April 16, 2014

Calgary Job Seekers | Calgary Resume Writing and Job Search Support


Calgary is a city bustling with action and growth. It is also the city where I reside, so naturally Calgarians make up the bulk of my international clients.  Having served the needs of local Calgarians, Albertans, and Canadians for over ten years I have seen first-hand how Calgary has supported many people's careers.

The unemployment rate in Calgary  regularly falls well below the national average, proving our city has an excellent economy with booming industries and lots of job opportunities. Yet job competition can still be fierce; lots of openings attract many eager applicants.  Don't neglect to consider your competition.  If other applicants are better prepared and armed with the right resources they will knock you out of the running.

How can you, as a savvy Canadian, increase your job search chances and stand out amongst hundreds of other applicants?  You need stellar tools and leading-edge strategies.  The biggest mistake that I see job seekers make is putting all of their job search 'eggs' in one basket.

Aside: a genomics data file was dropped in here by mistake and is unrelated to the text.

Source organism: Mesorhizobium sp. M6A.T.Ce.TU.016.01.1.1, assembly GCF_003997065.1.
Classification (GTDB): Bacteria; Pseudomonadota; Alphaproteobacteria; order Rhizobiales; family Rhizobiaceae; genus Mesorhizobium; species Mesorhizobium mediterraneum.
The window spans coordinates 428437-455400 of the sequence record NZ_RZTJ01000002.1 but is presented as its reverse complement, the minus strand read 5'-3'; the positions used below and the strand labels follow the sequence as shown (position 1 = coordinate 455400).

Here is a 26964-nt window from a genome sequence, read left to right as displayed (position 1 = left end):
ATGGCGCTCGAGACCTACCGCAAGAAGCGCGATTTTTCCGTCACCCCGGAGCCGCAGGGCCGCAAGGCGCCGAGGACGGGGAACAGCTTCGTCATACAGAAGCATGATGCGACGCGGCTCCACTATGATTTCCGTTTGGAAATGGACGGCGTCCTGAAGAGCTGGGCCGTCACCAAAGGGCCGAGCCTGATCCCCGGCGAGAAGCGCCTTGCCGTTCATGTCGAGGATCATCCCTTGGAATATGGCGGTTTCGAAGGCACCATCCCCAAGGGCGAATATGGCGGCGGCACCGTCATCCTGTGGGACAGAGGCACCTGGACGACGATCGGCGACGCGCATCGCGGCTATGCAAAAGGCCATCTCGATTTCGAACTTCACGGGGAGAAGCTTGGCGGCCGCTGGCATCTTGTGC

To start, don't be like the vast majority of job seekers who believe that just a good resume will land you the job.  Update all of your career communications (resume, cover letter, recruiter letter, thank you letter, executive biography, LinkedIn profile, and other online profiles).  Every single form of communication during a job search is a vital opportunity to showcase your skills and prove you are the best person for the job. Compile any of your documents poorly, and your chances drastically decline.
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Two points to help your career communications shine: